I see you staring at my son as he towers over me and squishes my cheeks over and over while I browse the organic produce. I see you wondering why I allow him to kiss me on the lips in public, and I feel your judgment when I don’t reprimand him for wearing the attitude that the two of you are equals, rather than him a 16-year-old boy and you an adult.

I see it, and I feel it, and I respond in my own way. 

If it feels appropriate, I’ll explain my reasons. If you ask outright about us I’m more than happy to tell you. I love to share and discover reasons! And if my son begins to squirm from the weight of your misinformation or judgment or misunderstanding or difference of opinion, I’ll explain to him. Maybe loud enough for you to hear if I feel that will help.

You see, I learned early that allowing my loved ones to be themselves is more important than teaching them to be who you expect. My brothers were all on the autism spectrum, and if my mom taught me or them to act only as expected then we may have all died of self-loathing by now. Instead she taught us to explore our interests and passions and to do so with such comfort that we are able to share who we are with those who may be curious.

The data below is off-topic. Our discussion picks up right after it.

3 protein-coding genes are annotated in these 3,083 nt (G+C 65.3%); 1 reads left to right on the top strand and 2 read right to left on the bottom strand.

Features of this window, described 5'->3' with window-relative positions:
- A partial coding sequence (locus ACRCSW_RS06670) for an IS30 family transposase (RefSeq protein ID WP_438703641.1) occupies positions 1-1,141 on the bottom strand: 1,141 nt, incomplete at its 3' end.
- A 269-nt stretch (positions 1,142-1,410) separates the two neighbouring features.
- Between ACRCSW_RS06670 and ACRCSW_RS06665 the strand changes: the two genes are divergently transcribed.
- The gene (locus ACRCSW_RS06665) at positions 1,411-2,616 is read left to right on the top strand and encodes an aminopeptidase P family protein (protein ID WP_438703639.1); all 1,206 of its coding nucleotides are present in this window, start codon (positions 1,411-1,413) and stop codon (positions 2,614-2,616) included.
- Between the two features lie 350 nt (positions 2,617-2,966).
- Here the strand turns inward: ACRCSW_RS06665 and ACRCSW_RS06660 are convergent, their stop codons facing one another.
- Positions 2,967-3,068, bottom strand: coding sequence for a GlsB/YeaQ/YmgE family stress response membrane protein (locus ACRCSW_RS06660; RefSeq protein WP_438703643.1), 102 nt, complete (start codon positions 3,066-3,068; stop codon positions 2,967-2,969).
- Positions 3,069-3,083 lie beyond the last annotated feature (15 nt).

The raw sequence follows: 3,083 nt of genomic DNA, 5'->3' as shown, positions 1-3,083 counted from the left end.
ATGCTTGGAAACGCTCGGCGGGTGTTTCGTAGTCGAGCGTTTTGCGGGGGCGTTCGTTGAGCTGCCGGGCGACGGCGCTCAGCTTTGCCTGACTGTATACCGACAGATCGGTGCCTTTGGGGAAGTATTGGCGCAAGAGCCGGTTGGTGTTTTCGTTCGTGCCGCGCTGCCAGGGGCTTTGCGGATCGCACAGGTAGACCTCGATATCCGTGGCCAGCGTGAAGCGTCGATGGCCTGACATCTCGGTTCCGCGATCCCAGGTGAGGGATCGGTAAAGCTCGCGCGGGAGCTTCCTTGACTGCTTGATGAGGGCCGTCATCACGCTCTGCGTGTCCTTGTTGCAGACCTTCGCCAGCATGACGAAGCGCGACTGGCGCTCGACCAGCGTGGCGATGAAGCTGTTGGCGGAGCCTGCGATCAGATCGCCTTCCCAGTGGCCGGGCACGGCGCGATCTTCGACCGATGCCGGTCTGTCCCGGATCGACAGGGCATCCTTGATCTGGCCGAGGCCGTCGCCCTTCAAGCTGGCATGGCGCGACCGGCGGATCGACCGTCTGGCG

She taught us to be so comfortable with any strangeness that is truly us that we can’t help but want you to be comfortable, too. Rather than feel compelled to shove our difference in your face with anger or “I dare you to say something” attitude, we live and love and are ourselves comfortably.

I’ll admit I learned the value of fitting in and learning to care about the expectations of others a little bit later–and it’s true there is value there, too. With a willingness to hear the views of the many and to consider the comfort of the masses I have been able to teach my loved ones to keep an open mind and a flexible nature. Also, we’ve discovered tips and tricks for sharing our own passions more clearly and to a bigger audience. That is a lovely thing!